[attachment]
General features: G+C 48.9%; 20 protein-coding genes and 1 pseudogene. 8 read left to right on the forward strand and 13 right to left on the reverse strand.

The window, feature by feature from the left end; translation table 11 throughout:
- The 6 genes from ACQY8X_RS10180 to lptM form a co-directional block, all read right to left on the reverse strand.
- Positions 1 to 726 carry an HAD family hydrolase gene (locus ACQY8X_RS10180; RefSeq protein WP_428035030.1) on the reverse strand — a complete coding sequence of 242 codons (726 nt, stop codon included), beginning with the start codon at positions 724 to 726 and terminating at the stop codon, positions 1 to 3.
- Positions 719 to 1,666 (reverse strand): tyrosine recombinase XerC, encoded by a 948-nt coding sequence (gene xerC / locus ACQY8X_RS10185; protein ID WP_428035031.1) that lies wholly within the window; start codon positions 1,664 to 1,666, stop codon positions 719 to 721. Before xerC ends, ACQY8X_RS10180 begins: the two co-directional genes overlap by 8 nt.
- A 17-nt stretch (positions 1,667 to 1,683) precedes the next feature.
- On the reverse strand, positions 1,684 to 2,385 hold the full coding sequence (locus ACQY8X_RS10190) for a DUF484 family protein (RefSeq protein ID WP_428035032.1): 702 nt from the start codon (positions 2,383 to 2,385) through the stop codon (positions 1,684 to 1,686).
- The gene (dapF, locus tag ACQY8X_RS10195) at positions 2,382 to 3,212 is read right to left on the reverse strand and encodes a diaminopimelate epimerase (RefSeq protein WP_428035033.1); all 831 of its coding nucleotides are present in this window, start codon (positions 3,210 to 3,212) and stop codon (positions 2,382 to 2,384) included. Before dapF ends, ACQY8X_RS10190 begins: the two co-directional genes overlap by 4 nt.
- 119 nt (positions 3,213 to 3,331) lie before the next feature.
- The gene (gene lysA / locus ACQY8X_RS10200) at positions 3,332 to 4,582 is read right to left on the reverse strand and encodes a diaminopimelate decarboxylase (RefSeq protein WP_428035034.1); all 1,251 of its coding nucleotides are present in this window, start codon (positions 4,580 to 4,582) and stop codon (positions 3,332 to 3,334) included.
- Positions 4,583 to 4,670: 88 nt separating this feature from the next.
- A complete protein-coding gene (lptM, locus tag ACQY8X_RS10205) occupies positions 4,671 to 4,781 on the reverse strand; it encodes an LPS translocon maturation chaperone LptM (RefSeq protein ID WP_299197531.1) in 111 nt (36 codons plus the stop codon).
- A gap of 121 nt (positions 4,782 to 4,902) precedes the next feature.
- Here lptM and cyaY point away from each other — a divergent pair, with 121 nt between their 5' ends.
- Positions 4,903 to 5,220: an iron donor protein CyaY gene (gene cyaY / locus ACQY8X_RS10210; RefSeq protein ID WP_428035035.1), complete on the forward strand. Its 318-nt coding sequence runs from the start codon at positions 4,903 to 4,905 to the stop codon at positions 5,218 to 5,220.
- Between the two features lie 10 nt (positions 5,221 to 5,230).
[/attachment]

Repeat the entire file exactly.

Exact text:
General features: G+C 48.9%; 20 protein-coding genes and 1 pseudogene. 8 read left to right on the forward strand and 13 right to left on the reverse strand.

The window, feature by feature from the left end; translation table 11 throughout:
- The 6 genes from ACQY8X_RS10180 to lptM form a co-directional block, all read right to left on the reverse strand.
- Positions 1 to 726 carry an HAD family hydrolase gene (locus ACQY8X_RS10180; RefSeq protein WP_428035030.1) on the reverse strand — a complete coding sequence of 242 codons (726 nt, stop codon included), beginning with the start codon at positions 724 to 726 and terminating at the stop codon, positions 1 to 3.
- Positions 719 to 1,666 (reverse strand): tyrosine recombinase XerC, encoded by a 948-nt coding sequence (gene xerC / locus ACQY8X_RS10185; protein ID WP_428035031.1) that lies wholly within the window; start codon positions 1,664 to 1,666, stop codon positions 719 to 721. Before xerC ends, ACQY8X_RS10180 begins: the two co-directional genes overlap by 8 nt.
- A 17-nt stretch (positions 1,667 to 1,683) precedes the next feature.
- On the reverse strand, positions 1,684 to 2,385 hold the full coding sequence (locus ACQY8X_RS10190) for a DUF484 family protein (RefSeq protein ID WP_428035032.1): 702 nt from the start codon (positions 2,383 to 2,385) through the stop codon (positions 1,684 to 1,686).
- The gene (dapF, locus tag ACQY8X_RS10195) at positions 2,382 to 3,212 is read right to left on the reverse strand and encodes a diaminopimelate epimerase (RefSeq protein WP_428035033.1); all 831 of its coding nucleotides are present in this window, start codon (positions 3,210 to 3,212) and stop codon (positions 2,382 to 2,384) included. Before dapF ends, ACQY8X_RS10190 begins: the two co-directional genes overlap by 4 nt.
- 119 nt (positions 3,213 to 3,331) lie before the next feature.
- The gene (gene lysA / locus ACQY8X_RS10200) at positions 3,332 to 4,582 is read right to left on the reverse strand and encodes a diaminopimelate decarboxylase (RefSeq protein WP_428035034.1); all 1,251 of its coding nucleotides are present in this window, start codon (positions 4,580 to 4,582) and stop codon (positions 3,332 to 3,334) included.
- Positions 4,583 to 4,670: 88 nt separating this feature from the next.
- A complete protein-coding gene (lptM, locus tag ACQY8X_RS10205) occupies positions 4,671 to 4,781 on the reverse strand; it encodes an LPS translocon maturation chaperone LptM (RefSeq protein ID WP_299197531.1) in 111 nt (36 codons plus the stop codon).
- A gap of 121 nt (positions 4,782 to 4,902) precedes the next feature.
- Here lptM and cyaY point away from each other — a divergent pair, with 121 nt between their 5' ends.
- Positions 4,903 to 5,220: an iron donor protein CyaY gene (gene cyaY / locus ACQY8X_RS10210; RefSeq protein ID WP_428035035.1), complete on the forward strand. Its 318-nt coding sequence runs from the start codon at positions 4,903 to 4,905 to the stop codon at positions 5,218 to 5,220.
- Between the two features lie 10 nt (positions 5,221 to 5,230).